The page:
Reflections Blog

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A thought from Revd Paul

Dear Friends,

A hypothetical question. If Our Lord were to return in a physical form, what might the new composition of the Twelve Apostles be like? I'm not going to produce my suggestion (I wouldn't dare!), but you may like to attempt it yourself. The one thing that I can guarantee is that there would be no resemblance to the Twelve who walked with Christ two thousand years ago. The more I think of what those Twelve were like, the more amazing a collection of misfits they seem to have been.

Who really were they? Peter and Andrew, with James and John, ordinary fishermen in the most ordinary part of a very ordinary area. James and John were also the local hard men, known as the Sons of Thunder – men with fists and with tempers. Thomas the searcher, full of doubts but as brave as a lion. Nathaniel, possibly gifted but fiercely parochial, probably born and bred in the area. Then the real contradictions. Matthew the quisling, who made his living by collaborating with the hated Roman occupying forces. As total opposites the terrorists, Simon the Zealot and Judas from the Sicarii, the People of the Dagger. Why, oh why, did Jesus chose such a group of non-Establishment men as His disciples? Surely He should have chosen more conservative, more politically and religiously acceptable men with whom to share His earthly ministry? If I am fascinated by Jesus' human nature (parallel with His divine nature) then part of it lies in why He chose them when He must have known what they were like. I simply don't know the answer.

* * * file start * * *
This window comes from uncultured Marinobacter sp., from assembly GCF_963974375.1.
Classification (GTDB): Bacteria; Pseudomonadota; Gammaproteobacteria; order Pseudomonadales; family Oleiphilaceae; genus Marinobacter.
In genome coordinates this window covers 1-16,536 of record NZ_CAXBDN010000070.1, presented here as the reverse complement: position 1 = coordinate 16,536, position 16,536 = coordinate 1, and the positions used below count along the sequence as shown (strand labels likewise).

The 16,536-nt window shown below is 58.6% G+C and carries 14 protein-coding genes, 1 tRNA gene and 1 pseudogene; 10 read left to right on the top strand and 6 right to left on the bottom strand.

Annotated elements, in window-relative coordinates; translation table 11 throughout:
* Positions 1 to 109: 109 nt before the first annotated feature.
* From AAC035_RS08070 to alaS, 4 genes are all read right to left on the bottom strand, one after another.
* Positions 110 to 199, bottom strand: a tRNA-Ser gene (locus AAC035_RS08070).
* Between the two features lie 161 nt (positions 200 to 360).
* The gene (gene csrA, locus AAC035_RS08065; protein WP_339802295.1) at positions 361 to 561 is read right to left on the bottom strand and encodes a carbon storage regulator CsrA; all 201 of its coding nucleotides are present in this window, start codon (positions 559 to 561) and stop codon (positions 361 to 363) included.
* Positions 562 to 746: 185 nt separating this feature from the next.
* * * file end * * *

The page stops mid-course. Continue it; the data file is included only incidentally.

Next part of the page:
Perhaps apart from being young and very idealistic they represent a cross section of the man in the Galilean street in those days. They were all very different people except in these two respects, but from what we can deduce they were ordinary. Their humanness is for me what makes them so attracting; they could be like you or anyone you live and associate with. They are real people, with failings rather than being perfect.

It is in the light of this that we may get closer to the great festival this month that is Whitsunday, or if you prefer it, Pentecost. We need to see it in a symbolic way because it simply could not have happened physically in that way without structural damage and the deaths of many people. Two aspects stand out above everything. One is that the disciples were empowered with tremendous zeal and energy to continue Christ's work. The other is that the message they proclaimed was to people who represented the entire world. It was a reaching out to absolutely everyone; that is the real meaning of that list of nations that so many readers fear to read in public at this time of the year. The new faith was to all people, regardless of their race, creed, and colour. And it was too important for the disciples to keep to themselves. 

That is why Christianity has been the greatest civilizing force that the world has ever known. It is why in its very ordinary roots it has crossed all barriers and become a fundamental part of humanity as a whole. Pentecost reaches out to all people at all time and offers to anyone who will listen and accept its message. God is for all; His call is universal. Through His Spirit, God reaches out in love to everyone; that is what we proclaim, that lies near the heart of what we believe.

With my love and best wishes,

Paul

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